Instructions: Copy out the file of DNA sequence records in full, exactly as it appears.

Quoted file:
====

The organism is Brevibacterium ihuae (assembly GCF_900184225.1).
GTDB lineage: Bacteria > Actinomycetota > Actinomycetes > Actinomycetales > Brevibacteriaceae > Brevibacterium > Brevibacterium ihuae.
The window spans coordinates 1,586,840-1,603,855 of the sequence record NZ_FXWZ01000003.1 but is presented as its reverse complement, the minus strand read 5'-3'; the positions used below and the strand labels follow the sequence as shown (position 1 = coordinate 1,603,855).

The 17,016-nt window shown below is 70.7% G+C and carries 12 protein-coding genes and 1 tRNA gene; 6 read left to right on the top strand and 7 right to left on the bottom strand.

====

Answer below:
The organism is Brevibacterium ihuae (assembly GCF_900184225.1).
GTDB lineage: Bacteria > Actinomycetota > Actinomycetes > Actinomycetales > Brevibacteriaceae > Brevibacterium > Brevibacterium ihuae.
The window spans coordinates 1,586,840-1,603,855 of the sequence record NZ_FXWZ01000003.1 but is presented as its reverse complement, the minus strand read 5'-3'; the positions used below and the strand labels follow the sequence as shown (position 1 = coordinate 1,603,855).

The 17,016-nt window shown below is 70.7% G+C and carries 12 protein-coding genes and 1 tRNA gene; 6 read left to right on the top strand and 7 right to left on the bottom strand.